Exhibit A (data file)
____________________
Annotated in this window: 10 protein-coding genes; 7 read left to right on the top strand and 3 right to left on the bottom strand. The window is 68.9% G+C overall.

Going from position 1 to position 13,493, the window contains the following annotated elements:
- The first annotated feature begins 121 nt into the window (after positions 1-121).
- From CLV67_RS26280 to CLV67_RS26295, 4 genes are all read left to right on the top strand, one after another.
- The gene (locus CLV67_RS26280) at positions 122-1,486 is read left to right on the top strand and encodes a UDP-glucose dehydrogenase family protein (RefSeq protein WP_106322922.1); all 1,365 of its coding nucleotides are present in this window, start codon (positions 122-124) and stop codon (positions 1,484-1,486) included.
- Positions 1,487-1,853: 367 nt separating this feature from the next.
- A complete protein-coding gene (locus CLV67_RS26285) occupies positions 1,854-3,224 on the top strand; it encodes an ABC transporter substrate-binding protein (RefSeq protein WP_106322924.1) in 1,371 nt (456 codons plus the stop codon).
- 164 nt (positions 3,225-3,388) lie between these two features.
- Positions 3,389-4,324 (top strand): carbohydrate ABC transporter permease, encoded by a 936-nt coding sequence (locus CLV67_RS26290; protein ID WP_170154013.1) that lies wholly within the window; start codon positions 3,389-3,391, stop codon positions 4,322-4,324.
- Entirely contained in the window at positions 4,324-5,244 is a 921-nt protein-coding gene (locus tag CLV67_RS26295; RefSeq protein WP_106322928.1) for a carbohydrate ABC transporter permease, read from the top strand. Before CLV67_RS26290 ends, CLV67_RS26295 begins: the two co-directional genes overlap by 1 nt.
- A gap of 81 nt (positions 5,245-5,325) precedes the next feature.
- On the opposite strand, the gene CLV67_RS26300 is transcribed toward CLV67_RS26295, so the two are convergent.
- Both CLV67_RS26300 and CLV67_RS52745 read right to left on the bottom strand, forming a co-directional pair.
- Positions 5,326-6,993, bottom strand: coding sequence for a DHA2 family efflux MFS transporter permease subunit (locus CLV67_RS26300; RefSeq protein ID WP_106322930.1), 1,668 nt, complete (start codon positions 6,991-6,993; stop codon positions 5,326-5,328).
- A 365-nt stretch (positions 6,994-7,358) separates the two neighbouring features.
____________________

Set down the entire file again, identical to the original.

Annotated in this window: 10 protein-coding genes; 7 read left to right on the top strand and 3 right to left on the bottom strand. The window is 68.9% G+C overall.

Going from position 1 to position 13,493, the window contains the following annotated elements:
- The first annotated feature begins 121 nt into the window (after positions 1-121).
- From CLV67_RS26280 to CLV67_RS26295, 4 genes are all read left to right on the top strand, one after another.
- The gene (locus CLV67_RS26280) at positions 122-1,486 is read left to right on the top strand and encodes a UDP-glucose dehydrogenase family protein (RefSeq protein WP_106322922.1); all 1,365 of its coding nucleotides are present in this window, start codon (positions 122-124) and stop codon (positions 1,484-1,486) included.
- Positions 1,487-1,853: 367 nt separating this feature from the next.
- A complete protein-coding gene (locus CLV67_RS26285) occupies positions 1,854-3,224 on the top strand; it encodes an ABC transporter substrate-binding protein (RefSeq protein WP_106322924.1) in 1,371 nt (456 codons plus the stop codon).
- 164 nt (positions 3,225-3,388) lie between these two features.
- Positions 3,389-4,324 (top strand): carbohydrate ABC transporter permease, encoded by a 936-nt coding sequence (locus CLV67_RS26290; protein ID WP_170154013.1) that lies wholly within the window; start codon positions 3,389-3,391, stop codon positions 4,322-4,324.
- Entirely contained in the window at positions 4,324-5,244 is a 921-nt protein-coding gene (locus tag CLV67_RS26295; RefSeq protein WP_106322928.1) for a carbohydrate ABC transporter permease, read from the top strand. Before CLV67_RS26290 ends, CLV67_RS26295 begins: the two co-directional genes overlap by 1 nt.
- A gap of 81 nt (positions 5,245-5,325) precedes the next feature.
- On the opposite strand, the gene CLV67_RS26300 is transcribed toward CLV67_RS26295, so the two are convergent.
- Both CLV67_RS26300 and CLV67_RS52745 read right to left on the bottom strand, forming a co-directional pair.
- Positions 5,326-6,993, bottom strand: coding sequence for a DHA2 family efflux MFS transporter permease subunit (locus CLV67_RS26300; RefSeq protein ID WP_106322930.1), 1,668 nt, complete (start codon positions 6,991-6,993; stop codon positions 5,326-5,328).
- A 365-nt stretch (positions 6,994-7,358) separates the two neighbouring features.